Last Friday, on Veterans' Day, my husband and I said goodbye to a greatly admired friend who, along with his wife, has been an integral force behind the successful passage of important national victims' rights laws. It was a beautiful service with military honors. We could not help but ponder the meaning of our individual lives; how the best of us endures in the hearts of others. During the sixty-mile drive home we received word that the baby girl we had been waiting for had just
arrived. She is the first child of young parents with whom we are close. As we barreled along the 605 Freeway heading south we were more aware than ever of the rhythms of life all around us; of
the precious nature of our mortal selves. We knew also that in two days we would again be celebrating the passing of a wonderful lady, who has been an important part of our small town community.
It seems essential that we honor our personal losses and take solace in the fact of having had such special people in our lives to begin with.
Baby Maya born Friday Night
Television ads are beginning to show glittering holiday decorations and a trip to Home Depot is almost a walk into Santa's Village with the dozens of decorated trees and brightly lit lawn decorations demanding attention. It might be important to remember that for many this season
can be loaded with emotional landmines. Even the most positive of us may succumb to feelings of anxiety or depression. The enormity of gifts to gather, a house to decorate, or delicacies to
prepare, could cause the most hearty of us to feel a bit overwhelmed! Memories of past years, perhaps with one's original family, or the loss of a loved one, could also trigger the grief
response. Some of the participants in my Loss of a Loved One support group last week expressed the idea that they are preparing to white-knuckle it through the holidays. Truly it can be a tough
time. One lady brought me a Holiday Bill of Rights from Memorial Care Hospice. Among the many "rights" were these: You have the right to be kind to yourself, You have the right to create rituals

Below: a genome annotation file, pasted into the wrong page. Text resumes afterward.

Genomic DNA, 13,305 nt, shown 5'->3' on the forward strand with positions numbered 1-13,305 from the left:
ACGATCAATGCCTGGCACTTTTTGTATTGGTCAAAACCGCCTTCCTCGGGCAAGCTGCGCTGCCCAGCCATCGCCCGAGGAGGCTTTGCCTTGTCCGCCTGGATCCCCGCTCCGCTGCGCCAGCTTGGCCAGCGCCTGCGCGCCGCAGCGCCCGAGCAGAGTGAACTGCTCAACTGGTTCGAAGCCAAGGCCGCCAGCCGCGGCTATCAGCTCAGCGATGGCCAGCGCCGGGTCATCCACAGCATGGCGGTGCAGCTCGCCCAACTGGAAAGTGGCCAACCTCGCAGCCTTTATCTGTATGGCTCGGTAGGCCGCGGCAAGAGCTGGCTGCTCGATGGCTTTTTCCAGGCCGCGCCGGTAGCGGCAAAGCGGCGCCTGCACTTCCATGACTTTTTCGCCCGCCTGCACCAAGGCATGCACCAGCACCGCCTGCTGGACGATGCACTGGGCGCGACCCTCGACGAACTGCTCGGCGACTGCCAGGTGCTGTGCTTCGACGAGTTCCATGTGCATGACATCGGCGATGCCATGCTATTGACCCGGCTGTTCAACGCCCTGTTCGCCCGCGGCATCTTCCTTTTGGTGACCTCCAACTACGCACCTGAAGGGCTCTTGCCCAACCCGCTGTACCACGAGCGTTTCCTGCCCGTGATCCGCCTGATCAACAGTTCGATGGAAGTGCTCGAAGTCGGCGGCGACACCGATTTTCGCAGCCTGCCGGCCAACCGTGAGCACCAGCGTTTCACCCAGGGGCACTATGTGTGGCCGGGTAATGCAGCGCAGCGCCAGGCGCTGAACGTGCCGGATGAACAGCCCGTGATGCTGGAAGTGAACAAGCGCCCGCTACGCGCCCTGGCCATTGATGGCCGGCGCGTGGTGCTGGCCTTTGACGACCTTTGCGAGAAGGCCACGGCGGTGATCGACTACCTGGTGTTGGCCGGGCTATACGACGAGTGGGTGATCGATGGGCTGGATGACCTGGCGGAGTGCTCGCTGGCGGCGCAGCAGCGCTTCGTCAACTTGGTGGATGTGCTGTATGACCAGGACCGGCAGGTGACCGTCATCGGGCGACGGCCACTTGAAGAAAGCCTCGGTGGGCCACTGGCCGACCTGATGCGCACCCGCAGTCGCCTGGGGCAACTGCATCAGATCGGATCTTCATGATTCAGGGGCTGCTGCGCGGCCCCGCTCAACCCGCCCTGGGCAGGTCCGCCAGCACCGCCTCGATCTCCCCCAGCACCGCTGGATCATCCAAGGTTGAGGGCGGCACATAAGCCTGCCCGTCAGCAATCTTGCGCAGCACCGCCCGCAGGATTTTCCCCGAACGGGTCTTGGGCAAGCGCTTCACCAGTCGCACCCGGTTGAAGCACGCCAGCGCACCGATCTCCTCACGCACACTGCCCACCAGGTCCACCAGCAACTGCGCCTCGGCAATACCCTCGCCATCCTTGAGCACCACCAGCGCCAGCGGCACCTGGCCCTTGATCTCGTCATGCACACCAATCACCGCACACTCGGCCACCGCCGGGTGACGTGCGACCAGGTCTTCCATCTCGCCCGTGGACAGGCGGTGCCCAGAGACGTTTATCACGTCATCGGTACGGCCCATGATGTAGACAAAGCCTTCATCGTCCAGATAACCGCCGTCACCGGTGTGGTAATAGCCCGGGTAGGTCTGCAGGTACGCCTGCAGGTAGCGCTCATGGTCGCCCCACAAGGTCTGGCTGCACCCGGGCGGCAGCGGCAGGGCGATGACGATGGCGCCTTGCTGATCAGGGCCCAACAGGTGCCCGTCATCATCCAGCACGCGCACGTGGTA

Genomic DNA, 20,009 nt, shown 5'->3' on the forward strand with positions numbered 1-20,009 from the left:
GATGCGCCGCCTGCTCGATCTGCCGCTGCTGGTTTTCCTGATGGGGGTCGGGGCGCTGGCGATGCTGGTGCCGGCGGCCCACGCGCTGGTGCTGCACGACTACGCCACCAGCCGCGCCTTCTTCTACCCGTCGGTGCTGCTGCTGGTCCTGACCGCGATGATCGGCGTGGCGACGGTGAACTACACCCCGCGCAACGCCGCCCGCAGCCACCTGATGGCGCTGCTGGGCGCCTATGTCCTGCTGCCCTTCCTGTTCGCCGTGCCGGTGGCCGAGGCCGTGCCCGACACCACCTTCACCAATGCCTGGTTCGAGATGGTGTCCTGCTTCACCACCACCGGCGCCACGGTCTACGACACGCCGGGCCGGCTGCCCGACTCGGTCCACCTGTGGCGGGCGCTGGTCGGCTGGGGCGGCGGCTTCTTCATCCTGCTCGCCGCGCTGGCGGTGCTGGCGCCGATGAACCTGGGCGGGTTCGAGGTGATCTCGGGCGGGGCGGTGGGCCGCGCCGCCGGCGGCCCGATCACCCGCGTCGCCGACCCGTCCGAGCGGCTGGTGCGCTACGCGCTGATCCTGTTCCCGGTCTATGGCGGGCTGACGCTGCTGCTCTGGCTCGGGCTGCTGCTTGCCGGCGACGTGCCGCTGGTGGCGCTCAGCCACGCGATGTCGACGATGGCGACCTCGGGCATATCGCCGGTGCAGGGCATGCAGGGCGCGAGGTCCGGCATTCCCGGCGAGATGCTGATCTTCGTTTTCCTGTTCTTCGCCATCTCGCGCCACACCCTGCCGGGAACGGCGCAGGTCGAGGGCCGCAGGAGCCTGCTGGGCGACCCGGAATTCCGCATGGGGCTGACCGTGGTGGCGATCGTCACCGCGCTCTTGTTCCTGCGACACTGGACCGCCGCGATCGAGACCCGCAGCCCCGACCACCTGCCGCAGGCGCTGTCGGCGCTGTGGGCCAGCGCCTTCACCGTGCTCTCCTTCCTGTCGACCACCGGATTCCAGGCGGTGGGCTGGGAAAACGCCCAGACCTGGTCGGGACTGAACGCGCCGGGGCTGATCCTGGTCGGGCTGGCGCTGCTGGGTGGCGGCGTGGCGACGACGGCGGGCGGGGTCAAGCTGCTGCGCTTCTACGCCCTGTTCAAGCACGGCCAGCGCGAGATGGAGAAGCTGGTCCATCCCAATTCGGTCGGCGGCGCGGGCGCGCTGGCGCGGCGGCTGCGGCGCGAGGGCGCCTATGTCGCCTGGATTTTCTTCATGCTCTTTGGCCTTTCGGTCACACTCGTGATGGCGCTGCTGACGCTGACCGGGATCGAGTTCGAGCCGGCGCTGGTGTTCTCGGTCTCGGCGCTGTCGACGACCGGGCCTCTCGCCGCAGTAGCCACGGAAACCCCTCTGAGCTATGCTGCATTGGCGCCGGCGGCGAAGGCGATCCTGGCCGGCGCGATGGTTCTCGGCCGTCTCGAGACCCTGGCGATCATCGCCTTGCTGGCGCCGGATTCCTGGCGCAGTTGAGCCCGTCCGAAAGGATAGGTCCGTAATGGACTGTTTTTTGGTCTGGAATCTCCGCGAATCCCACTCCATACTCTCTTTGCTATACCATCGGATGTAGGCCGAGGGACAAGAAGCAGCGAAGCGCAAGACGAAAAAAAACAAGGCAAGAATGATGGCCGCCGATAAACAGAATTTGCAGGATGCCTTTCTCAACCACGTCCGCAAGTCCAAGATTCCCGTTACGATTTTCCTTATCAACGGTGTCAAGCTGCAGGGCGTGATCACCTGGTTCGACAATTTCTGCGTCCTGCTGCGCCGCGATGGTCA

that honor your loved one, You have the right to change your mind at anytime, You have the right to do something totally different from in the past, you have the right not to celebrate if you
feel it will be too painful, You have the right to cry, You have the right to make your own decisions, You have the right to laugh and have fun without guilt, You have the right to go out of
town, or stay at home, You have the right to plan ahead.
Dixie finds peace through Meditation
Recently I heard the statement that "without adversity we would not be
able to cultivate our resilience." In a grim way it puts a positive spin on agony. It's like reframing the situation, seeing something from a different perspective. Without the downside of life,
we could not truly appreciate the upside. So we need to "cultivate" our strengths and dig down deep into our wells of perseverance. For sure, we can help ourselves by scaling back and not letting
the holiday traditions run away with us. We can come up with a new plan, something delightful in the future to do. Happiness is a lot about having something to look forward to. We can search out
joy in new corners of our lives. It is more important than ever during this season to take extra good care of ourselves; being around loving, supportive people, eating properly, getting enough
sleep, and always taking at least twenty minutes a day for exercise. I can still hear my grandmother's wise words in my head, "Donna, no one can take care of you besides yourself."
Finding Joy visiting a friend's puppies
Doing Something New_ Teaching Caroline china painting
I always love to hear how things are going with you. I wish you a peaceful Thanksgiving.